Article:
Philosopher Louis Pojman clarifies: “Discrimination [sense 1] is essentially a good quality, having reference to our ability to make distinctions. As rational and moral agents we need to make proper distinctions. To be rational is to discriminate between good and bad arguments, and to think morally is to discriminate between reasons based on valid principles and those based on invalid ones. What needs to be distinguished is the difference between rational and moral discrimination [discrimination 1], on the one hand, and irrational and immoral discrimination [discrimination 2], on the other hand.

Enter reverse discrimination (a.k.a. “strong affirmative action”; henceforth RD).

RD attempts to resolve past injustices by implementing employment practices that favour individuals belonging to groups unjustly discriminated against in the past.

Typically, RD involves hard quota hiring (percentages of women, natives, ethnicities, etc., in the work force must reflect the diversity of the larger population) or raising standards for privileged groups and/or lowering standards for (what I'll call, with no disrespect intended) “official victim groups” (OVGs).

Now the seven questions.

1. If sexist, racist, etc. discrimination is wrong, is RD wrong too?

RD discriminates (allegedly in sense 1), albeit against a different, previously privileged group. But isn't RD unjust when it now denies specific people opportunities for reasons—race, sex, etc.—that have nothing to do with their personal actions or abilities? And when not every member of the previously privileged group is privileged? And when not every OVG member suffered unjust discrimination?

2. If our goal is a less race (etc.) conscious society in which people are judged on their individual merits, is RD counter-productive?

By denying people opportunities for reasons (sex, race, etc.) that have nothing to do with ability, does RD reinforce group consciousness and stereotypes?

Moreover, does RD increase social tension and group polarization? I suspect that some non-OVG members resent OVGs, some RD beneficiaries are stigmatized, and some RD beneficiaries feel inferior because they aren't hired for their merit.

4. Does RD encourage mediocrity? If standards of merit are lowered to allow underrepresented members to have a better chance at getting the job, does overall excellence suffer?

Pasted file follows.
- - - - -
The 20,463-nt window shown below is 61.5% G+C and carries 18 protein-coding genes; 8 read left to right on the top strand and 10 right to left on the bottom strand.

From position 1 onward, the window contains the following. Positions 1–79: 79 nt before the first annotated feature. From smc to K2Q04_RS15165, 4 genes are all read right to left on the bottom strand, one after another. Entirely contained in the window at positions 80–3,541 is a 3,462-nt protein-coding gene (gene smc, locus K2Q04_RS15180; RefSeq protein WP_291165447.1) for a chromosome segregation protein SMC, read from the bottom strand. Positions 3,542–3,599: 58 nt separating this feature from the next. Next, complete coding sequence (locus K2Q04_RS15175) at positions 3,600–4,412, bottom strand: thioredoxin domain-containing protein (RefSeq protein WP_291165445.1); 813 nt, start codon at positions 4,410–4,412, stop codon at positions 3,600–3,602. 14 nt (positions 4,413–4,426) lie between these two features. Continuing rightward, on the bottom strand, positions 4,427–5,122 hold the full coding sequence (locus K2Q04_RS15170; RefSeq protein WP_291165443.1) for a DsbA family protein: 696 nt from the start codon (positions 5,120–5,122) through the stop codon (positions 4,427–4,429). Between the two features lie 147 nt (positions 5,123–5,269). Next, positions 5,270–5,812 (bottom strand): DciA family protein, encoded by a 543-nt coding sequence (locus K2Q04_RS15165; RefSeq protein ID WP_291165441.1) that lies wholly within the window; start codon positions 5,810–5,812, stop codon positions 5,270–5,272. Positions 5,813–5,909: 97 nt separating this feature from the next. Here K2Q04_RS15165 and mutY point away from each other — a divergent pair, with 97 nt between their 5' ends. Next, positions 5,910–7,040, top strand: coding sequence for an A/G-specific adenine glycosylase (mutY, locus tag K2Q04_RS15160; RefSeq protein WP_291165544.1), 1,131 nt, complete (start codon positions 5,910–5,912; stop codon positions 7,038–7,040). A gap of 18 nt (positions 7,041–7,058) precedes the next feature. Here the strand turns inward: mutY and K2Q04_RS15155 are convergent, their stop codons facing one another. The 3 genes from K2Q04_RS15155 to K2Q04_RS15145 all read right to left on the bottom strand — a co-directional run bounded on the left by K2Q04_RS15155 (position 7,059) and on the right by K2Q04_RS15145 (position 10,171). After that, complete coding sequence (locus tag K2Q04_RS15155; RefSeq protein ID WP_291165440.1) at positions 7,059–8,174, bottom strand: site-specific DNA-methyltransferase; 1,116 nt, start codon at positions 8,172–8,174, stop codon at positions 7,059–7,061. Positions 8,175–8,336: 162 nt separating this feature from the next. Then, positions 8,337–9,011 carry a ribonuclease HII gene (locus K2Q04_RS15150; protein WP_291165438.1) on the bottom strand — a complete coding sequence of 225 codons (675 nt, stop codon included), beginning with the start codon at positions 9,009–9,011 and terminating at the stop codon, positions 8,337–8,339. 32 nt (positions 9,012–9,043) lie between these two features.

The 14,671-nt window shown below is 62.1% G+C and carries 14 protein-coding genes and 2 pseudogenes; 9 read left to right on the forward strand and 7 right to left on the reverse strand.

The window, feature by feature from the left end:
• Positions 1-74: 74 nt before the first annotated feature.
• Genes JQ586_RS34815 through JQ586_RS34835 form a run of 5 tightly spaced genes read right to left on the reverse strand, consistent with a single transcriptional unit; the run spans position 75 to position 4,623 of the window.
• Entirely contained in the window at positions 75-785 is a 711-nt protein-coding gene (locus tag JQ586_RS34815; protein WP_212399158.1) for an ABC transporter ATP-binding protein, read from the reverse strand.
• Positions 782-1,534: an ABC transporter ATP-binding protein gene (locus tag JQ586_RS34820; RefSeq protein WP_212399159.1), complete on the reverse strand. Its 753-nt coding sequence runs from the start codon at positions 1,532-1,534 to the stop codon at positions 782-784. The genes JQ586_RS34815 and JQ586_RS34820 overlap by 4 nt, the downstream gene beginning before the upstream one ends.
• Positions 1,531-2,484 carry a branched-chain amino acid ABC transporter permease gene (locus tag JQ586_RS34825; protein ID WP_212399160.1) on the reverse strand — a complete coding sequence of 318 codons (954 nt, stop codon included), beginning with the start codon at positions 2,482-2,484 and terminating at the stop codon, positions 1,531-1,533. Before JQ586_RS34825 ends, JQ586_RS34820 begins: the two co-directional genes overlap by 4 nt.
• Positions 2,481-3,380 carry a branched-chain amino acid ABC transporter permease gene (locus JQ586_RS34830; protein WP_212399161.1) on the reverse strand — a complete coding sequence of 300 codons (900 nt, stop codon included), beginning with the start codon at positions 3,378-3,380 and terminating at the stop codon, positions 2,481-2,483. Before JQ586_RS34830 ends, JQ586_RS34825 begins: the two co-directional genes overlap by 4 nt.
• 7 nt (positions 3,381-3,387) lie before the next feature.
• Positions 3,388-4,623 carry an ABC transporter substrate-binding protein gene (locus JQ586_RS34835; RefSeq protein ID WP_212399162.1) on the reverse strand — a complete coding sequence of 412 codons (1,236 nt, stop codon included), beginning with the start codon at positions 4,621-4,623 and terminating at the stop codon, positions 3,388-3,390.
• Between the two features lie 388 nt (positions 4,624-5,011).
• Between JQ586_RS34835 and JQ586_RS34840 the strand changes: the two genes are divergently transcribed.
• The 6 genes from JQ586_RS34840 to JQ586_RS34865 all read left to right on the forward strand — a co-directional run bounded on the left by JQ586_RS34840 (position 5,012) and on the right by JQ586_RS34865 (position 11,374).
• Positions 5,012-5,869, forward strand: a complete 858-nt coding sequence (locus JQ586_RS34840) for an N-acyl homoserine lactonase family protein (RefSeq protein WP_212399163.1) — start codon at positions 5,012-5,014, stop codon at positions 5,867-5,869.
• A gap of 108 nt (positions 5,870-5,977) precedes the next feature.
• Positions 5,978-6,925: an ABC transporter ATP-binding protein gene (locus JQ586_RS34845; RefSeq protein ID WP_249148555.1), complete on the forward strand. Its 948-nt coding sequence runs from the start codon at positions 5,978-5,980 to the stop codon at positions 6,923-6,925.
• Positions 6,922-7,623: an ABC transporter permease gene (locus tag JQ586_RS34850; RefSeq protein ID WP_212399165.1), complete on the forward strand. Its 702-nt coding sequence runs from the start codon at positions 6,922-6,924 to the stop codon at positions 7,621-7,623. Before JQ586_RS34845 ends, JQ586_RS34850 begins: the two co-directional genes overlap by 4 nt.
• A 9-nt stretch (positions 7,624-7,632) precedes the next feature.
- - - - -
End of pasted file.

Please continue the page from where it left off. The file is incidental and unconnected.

5. Does RD perpetuate victimhood? Does RD encourage OVGs to advance themselves by exploiting victim status via political remedy rather than by taking individual responsibility?

6. Does the creation of OVGs inadvertently create new OVGs? Are today's young white males being unjustly discriminated against because of the sins of (much) older white males?

7. Is RD off-target? Wouldn't it be wise to focus on strengthening family life and early education to ensure that all persons have a fair and equal opportunity to obtain credentials necessary to fare well in the job market?

Instead, RD focuses on society's higher levels of education and employment where job competency and merit are crucial for society to function well. Is this detrimental to social and economic health?
Of course, past injustices should not be ignored: e.g., Canadian Japanese in Canadian concentration camps, native land claims, residential schools.

But perhaps solutions lie in compensating, where possible, those particular individuals who were unjustly treated, not groups?

We live in an imperfect world, and maybe some problems can't be solved. Should there be a statute of limitations for injustices done in the past?

God commands us to care for the poor and seek justice. This requires wisdom. Wisdom sometimes requires asking uncomfortable questions.

(Hendrik van der Breggen, PhD, is associate professor of philosophy at Providence University College. The views in this column do not always reflect the views of Providence.)

April 13, 2016

Careful thinking

Stefonknee Wolscht: 52-year-old father of 7, now a 6-year-old girl with "parents"
By Hendrik van der Breggen
The Carillon, April 14, 2016

Careful thinking

Please think carefully about the following three theses.

1. “Your beliefs don't make you a better person, your behavior does.”

For this thesis to make moral sense depends on what one believes “a better person” is. It also depends on what one believes is behaviour that is good or what a better person ought to do.

Ted Bundy (rapist and murderer of 20+ women) believed that “a better person” is one who is daring and willing to rape and murder.

In other words, ideas have consequences, so the idea, i.e., what is believed, matters.

As philosopher David Horner points out, “what we believe will determine how we behave, and ultimately who we become.”

Of course, beliefs not acted upon don't amount to much. To paraphrase the Apostle James: belief without behaviour is dead.